the surface of the Earth can have drastic consequences.
The magmas may release large amounts of CO2 gas into the
atmosphere and force global warming.
Large amounts of magma erupted on the seafloor change the volume of
the ocean basins causing higher sea level and flooding large areas of
The mid Cretaceous Period was a time of higher than normal global
temperatures and high stands of the oceans.Eruption of magma on the ocean
floor at this time might have been the cause of these conditions.
Evidence is preserved on the sea floor in the form of large submarine
plateaus that were emplaced during this time period.
In the Pacific Ocean, much of the oceanic lithosphere east of the position
of the ridge 80 million years ago has been subducted.Thus, if the
submarine plateaus formed at the ridge, then it would be expected that
half of each plateau became separated at the ridge and have since been
subducted.These probable plateaus are shown in the map, and if they were
present would double the original size of the plateau.Thus, for example
the largest of the plateaus is the Ontong-Java Plateau, now located in the
southeastern Pacific, with a volume of about 50 million km3.But
if the other half had been present, the total volume of magma erupted over
a 25 million year period would have been over 100 million km3The
few studies that have looked at the rocks in these submarine plateaus
suggest that their compositions are similar to EMORBs and OIBs.
Unlike the ocean ridges, which have a rather limited range of rock
compositions, the oceanic islands have produced a broader
range. Basalts are still predominant, but other compositions are part
of the series, and the types of rocks produced are variable from one
island to the next. The table below shows that variety of rock types found
at different oceanic islands. Some produce tholeiitic rocks similar to
EMORBs and others produce alkalic basalts that are saturated to
undersaturated with respect to silica.
Melting is caused by decompression of the mantle as it rises in
narrow plumes beneath the oceanic islands.
Melting probably takes place at relatively low pressure to produce
silica saturated tholeiitic magmas, but at high pressure to produce
the silica undersaturated varieties such alkali basalts, basanites and
These basic magmas evolve by crystal fractionation to produce a wide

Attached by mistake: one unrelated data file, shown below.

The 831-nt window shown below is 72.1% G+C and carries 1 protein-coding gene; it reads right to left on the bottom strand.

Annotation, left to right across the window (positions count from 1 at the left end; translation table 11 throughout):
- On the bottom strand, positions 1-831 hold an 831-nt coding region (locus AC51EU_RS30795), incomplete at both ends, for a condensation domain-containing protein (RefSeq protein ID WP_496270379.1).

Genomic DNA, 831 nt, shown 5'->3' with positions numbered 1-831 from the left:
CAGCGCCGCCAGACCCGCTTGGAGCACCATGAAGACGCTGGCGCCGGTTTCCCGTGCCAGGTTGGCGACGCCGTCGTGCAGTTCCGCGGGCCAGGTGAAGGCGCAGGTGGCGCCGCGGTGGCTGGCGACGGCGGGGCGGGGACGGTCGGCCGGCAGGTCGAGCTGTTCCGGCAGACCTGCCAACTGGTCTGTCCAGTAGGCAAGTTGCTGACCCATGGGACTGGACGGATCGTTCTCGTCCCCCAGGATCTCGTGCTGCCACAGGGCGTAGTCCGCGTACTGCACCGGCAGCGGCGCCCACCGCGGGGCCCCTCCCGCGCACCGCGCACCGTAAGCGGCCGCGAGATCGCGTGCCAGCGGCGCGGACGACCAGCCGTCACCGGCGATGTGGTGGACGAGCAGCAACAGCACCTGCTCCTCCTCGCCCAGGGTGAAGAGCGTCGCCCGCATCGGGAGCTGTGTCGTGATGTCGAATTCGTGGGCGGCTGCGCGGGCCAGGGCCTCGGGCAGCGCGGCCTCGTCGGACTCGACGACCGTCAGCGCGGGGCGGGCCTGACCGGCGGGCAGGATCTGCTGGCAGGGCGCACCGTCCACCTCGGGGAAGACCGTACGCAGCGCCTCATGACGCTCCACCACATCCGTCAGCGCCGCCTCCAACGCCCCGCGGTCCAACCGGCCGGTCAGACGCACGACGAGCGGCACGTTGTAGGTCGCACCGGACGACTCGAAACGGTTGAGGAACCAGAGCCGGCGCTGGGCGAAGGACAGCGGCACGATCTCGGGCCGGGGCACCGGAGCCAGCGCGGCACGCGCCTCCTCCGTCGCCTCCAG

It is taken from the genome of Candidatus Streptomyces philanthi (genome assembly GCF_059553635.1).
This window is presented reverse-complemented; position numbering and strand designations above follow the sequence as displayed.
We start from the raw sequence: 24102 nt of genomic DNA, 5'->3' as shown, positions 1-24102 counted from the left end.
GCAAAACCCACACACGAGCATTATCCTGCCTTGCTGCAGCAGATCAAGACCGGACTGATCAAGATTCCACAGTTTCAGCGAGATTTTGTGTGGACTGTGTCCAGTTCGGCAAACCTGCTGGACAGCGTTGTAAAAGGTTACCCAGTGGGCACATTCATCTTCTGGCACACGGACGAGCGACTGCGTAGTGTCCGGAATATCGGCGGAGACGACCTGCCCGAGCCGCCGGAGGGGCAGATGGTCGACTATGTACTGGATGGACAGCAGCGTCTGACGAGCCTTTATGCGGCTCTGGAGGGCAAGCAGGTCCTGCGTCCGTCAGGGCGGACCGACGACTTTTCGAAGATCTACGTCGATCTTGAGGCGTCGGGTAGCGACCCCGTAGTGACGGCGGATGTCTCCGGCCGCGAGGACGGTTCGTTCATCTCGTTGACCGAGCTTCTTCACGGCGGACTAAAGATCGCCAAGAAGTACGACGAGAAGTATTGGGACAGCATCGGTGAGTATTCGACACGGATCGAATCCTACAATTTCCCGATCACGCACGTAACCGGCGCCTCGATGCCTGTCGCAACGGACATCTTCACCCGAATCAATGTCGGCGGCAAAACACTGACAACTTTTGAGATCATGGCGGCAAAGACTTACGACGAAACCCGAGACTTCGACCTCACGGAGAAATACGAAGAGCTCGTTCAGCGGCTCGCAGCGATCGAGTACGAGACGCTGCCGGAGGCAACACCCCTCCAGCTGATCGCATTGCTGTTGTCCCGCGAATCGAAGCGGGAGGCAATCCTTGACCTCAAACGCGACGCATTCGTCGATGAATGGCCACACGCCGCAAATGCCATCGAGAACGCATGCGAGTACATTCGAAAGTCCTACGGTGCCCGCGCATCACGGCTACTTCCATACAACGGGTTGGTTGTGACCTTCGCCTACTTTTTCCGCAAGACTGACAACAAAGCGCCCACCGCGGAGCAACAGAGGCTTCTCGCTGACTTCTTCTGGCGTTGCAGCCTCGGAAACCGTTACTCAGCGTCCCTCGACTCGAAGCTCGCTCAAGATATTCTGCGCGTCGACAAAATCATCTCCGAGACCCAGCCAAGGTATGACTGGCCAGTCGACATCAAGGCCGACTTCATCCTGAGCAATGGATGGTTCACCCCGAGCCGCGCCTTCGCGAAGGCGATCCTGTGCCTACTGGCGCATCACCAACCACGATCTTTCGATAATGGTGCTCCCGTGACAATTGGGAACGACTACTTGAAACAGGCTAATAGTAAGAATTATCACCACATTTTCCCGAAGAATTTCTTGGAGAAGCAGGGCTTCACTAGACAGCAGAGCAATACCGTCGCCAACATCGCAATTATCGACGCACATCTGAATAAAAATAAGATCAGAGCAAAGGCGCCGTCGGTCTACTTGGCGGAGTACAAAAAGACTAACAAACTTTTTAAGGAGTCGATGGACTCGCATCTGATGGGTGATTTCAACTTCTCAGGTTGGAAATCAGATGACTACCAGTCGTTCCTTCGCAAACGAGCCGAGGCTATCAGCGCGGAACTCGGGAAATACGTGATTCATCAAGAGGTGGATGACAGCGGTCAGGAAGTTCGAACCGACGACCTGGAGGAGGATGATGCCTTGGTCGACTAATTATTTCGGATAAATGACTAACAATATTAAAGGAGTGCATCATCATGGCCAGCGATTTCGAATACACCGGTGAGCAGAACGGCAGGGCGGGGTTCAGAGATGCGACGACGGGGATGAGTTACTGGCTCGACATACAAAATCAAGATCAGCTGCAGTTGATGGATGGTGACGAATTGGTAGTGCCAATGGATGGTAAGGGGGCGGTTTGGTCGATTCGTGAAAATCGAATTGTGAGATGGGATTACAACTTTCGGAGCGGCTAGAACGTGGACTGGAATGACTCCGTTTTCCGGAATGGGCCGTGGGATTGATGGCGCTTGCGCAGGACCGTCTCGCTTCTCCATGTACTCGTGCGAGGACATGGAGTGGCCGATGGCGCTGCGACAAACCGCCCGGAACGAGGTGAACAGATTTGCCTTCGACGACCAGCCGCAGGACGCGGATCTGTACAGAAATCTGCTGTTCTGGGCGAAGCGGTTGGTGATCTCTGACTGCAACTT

variety of other rock types including hawaiites, mugearites,
trachytes, and rhyolites. The more silica undersaturated
basanites would fractionate to produce nephelinites and phonolites.
Lower degrees of melting produce the most incompatible element rich
magmas, like basanites, while successively higher degrees of melting
could produce the alkali basalts and tholeiitic basalts.
OIBs (including EMORBs) appear to be the result of melting of an
incompatible element enriched mantle, both in terms of their
incompatible trace element compositions and isotopic ratios of Sr and
Based on the IUGS Subcommission on the Systematics of Igneous Rocks
The main QAPF classification for plutonic and volcanic rocks which
is based on the modal mineral proportions of quartz (Q), alkali feldspar
(A) and plagioclase (P) or of alkali feldspar (A), plagioclase (P) and
feldspathoids (F). Rocks with mafic content >90% have their own
This is followed by the classification separates and individually
classifies the pyroclastic, carbonatitic, melititic, lamprophyric and
charnockitic rocks before entering If the mineral mode cannot be
determined as is often the case for volcanic rocks, then a chemical
classification of total alkalis versus silica (TAS) is used. The
nomenclature for these classifiations necessitates only 297 rock names out
of the about 1500 that exist
Ten principles of IUGS Igneous Rock
Magmas must require special circumstances in order to form and do not form
just anywhere in the crust.
The Different Layers of the Earth Have Differing Chemical Compositions
Crust - variable thickness and composition
Continental 10 - 70 km thick, underlies all continental areas, has
an average composition that is andesitic.
Oceanic 8 - 10 km thick, underlies all ocean basins, has an
average composition that is basaltic.
Mantle - 3488 km thick, made up of a rock called peridotite
(Olivine + Opx + Cpx). Evidence comes from Seismic wave velocities,
experiments, and peridotite xenoliths (foreign rocks) brought to the
surface by magmas. Experimental evidence suggests that the mineralogy of
peridotite changes with depth (or pressure) in the Earth. At low
pressure, the mineral assemblage is Olivine + Cpx + Opx + Plagioclase
(plagioclase peridotite). At higher pressure the assemblage
changes to Olivine + Cpx + Opx + Spinel [(Mg,Fe+2) (Cr, Al,
Fe+3)2O4] (spinel peridotite). At
pressures above about 30 kilobars, the assemblage changes to Olivine +
Cpx + Opx + garnet (garnet peridotite). This occurs because Al
changes its coordination with increasing pressure, and thus new minerals
must form to accommodate the Al.
At greater depths, such as the 400 km discontinuity and the 670 km